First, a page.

SSD

Apple’s Anobit flash specialist deal final

Apple’s Anobit flash specialist deal final

Apple's acquisition of flash memory specialist Anobit has apparently been finalized, reports from Israel suggest, with the NAND controller company's tech used to boost capacity, performance and reliability of storage in future smartphones, tablets and notebooks. Initially rumored earlier this month, the Anobit buy has now gone through for roughly $400-500m Calcalist reports. Apple could also use the buy to set up an Israel-based R&D center, it's suggested.

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Intel pushing SSD as hard-drive shortage hits revenues

Intel pushing SSD as hard-drive shortage hits revenues

Intel is hoping to leverage the hard-drive shortage to drive its SSD business, in the attempt to offset its slashed Q4 revenue estimates after lower than expected processor sales. The chip company warned yesterday that the Thai flooding - and an ensuing reduction in new computers being built - could knock $1bn off its next set of financial results; however, Intel CFO Stacy Smith also reckons there's an opportunity there to push another aspect of the company's business, the NYTimes reports. Intel will "be using this as an opportunity" Smith confirmed.

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Apple buying Anobit performance flash specialist tips report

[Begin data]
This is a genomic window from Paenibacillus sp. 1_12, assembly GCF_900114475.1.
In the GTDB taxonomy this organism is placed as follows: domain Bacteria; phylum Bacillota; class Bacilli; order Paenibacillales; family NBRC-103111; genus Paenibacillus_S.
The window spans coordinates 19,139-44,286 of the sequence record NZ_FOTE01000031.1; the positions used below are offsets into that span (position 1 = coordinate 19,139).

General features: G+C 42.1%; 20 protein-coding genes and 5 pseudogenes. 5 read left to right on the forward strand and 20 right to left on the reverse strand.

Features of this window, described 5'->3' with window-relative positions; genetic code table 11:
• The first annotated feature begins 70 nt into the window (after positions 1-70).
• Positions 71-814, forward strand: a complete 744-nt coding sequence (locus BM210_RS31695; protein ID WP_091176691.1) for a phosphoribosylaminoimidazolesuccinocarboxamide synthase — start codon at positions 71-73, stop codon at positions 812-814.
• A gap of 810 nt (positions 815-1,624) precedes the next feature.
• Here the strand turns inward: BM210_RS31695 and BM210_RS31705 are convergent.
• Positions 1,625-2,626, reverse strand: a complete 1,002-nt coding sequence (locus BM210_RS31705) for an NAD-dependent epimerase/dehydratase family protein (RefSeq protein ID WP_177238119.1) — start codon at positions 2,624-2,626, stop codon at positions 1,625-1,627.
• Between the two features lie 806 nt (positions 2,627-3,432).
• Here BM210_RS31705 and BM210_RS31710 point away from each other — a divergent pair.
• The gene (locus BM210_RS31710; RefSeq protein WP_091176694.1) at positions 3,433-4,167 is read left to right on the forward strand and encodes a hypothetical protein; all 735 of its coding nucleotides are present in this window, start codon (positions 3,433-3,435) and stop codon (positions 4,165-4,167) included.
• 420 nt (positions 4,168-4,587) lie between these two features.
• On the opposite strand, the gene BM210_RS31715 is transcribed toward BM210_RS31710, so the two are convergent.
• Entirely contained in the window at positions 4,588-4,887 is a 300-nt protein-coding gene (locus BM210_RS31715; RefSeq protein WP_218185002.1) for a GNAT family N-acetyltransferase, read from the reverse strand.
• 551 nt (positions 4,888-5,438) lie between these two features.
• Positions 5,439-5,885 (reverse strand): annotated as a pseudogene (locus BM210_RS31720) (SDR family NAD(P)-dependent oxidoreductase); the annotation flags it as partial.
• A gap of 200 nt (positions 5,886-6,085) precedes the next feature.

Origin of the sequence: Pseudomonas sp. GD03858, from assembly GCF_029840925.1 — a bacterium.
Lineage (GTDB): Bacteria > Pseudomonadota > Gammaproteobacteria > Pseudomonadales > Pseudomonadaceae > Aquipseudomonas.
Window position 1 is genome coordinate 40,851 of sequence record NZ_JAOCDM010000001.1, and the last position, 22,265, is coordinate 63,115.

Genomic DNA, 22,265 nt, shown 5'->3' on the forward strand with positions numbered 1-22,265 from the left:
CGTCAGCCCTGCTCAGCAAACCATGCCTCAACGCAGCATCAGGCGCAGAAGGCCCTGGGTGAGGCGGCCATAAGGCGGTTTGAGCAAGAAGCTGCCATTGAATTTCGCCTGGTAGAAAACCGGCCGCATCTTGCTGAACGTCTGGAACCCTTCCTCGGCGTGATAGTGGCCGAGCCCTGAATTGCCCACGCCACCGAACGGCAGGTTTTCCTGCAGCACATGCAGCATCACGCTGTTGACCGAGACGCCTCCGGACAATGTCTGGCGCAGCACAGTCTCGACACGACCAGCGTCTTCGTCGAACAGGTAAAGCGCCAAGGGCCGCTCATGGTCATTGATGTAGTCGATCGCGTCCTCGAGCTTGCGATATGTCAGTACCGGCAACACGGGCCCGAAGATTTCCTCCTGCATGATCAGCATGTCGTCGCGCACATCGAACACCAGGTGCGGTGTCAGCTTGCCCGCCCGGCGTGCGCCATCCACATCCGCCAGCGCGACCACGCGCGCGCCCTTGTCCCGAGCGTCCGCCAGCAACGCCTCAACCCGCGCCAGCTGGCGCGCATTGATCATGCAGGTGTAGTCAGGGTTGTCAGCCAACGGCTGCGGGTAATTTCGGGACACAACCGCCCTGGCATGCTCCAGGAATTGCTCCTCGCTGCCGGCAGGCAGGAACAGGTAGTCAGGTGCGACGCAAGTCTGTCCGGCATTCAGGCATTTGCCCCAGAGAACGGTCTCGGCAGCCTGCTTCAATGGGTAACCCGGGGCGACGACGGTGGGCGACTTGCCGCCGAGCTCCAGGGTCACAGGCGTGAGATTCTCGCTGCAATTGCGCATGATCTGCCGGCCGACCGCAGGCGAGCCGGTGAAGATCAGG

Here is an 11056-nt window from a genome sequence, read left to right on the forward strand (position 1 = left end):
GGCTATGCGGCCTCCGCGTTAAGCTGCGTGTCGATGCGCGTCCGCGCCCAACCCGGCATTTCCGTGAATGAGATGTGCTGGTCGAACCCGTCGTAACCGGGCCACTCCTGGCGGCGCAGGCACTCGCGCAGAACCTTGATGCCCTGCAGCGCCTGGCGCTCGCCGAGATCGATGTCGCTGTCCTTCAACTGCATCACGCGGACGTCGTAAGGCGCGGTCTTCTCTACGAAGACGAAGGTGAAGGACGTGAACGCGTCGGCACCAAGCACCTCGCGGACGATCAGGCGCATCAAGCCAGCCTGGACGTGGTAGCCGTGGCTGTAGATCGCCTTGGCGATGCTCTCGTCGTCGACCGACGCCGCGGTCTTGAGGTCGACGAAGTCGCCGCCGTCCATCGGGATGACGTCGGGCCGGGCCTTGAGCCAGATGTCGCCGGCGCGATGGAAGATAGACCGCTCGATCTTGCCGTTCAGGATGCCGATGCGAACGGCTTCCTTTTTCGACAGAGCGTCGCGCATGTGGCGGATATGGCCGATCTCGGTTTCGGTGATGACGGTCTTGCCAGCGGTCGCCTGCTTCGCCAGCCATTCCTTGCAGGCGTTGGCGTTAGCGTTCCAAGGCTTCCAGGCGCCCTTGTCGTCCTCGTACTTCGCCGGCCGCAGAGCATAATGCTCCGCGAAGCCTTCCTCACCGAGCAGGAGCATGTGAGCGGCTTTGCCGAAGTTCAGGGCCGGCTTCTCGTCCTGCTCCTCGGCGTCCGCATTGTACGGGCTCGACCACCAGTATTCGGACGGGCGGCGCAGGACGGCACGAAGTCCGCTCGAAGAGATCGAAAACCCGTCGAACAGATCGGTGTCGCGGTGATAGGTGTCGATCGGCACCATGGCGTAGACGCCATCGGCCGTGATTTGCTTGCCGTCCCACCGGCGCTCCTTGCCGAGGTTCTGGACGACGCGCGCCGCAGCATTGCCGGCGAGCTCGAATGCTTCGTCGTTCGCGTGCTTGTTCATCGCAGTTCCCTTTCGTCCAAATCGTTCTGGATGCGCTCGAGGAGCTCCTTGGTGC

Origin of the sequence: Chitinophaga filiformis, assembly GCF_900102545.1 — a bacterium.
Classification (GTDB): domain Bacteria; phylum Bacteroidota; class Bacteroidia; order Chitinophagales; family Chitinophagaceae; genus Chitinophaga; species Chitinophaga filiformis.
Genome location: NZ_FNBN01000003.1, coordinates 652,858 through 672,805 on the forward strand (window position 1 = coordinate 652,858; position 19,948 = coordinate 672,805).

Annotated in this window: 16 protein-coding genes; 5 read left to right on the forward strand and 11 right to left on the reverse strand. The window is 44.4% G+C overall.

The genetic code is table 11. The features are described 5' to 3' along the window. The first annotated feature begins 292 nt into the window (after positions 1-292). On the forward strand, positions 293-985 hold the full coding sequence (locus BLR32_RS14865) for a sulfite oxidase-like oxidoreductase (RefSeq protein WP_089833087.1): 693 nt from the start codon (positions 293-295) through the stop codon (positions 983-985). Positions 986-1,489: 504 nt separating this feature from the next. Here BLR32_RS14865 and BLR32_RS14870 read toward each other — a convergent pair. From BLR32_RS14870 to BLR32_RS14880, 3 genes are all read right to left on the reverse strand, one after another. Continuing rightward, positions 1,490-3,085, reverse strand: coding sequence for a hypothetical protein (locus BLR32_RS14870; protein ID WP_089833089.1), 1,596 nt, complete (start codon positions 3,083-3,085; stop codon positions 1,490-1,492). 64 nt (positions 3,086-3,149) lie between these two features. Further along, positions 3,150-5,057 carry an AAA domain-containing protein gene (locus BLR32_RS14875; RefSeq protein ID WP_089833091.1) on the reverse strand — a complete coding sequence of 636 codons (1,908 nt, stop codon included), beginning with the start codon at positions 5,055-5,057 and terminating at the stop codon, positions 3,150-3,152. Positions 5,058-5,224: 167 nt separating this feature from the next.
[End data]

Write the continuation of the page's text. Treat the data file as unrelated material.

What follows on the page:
Apple buying Anobit performance flash specialist tips report

Apple has reportedly bought Israeli flash memory specialist Anobit, in a $400-500m deal for the NAND company's proprietary performance technology. Anobit is a fabless semiconductor company which apparently already counts Apple among its clients, Calcalist reports, using embedded flash controllers in devices like the iPhone, iPad and MacBook Air. The acquisition would presumably give Apple greater control over high-performance solid-state memory, as the Cupertino company is expected to shift to in its MacBook Pro range over the next few years.

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Samsung Series 5 ultrabooks debut

Samsung Series 5 ultrabooks debut

Samsung has revealed its latest ultrabook, the Samsung Series 5, a choice of 13- or 14-inch ultraportables packing 7s resume in a chassis as thin as 14.9mm. The new Series 5 notebooks pack a choice of up to 1TB of traditional storage (in the 14-incher; up to 500GB in the 13-incher) or a 128GB SSD, along with up to 8GB of RAM and even the option of an optical drive.

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LG Xnote Z330 ultrabook revealed

LG Xnote Z330 ultrabook revealed

LG has revealed its own attempt at the ultrabook segment, the LG Xnote Z330, with Intel's Core i5 and i7 processors and more than a hint of Apple's MacBook Air to the styling. Built around a 13.3-inch 1366 x 768 display - that, thanks to LG's 8mm-thin bezel Shuriken tech, fits into  the space a 12-inch panel would usually demand - the Z330 is 14.7mm thick and 1.21kg, and can run for over 6hrs on a single charge.

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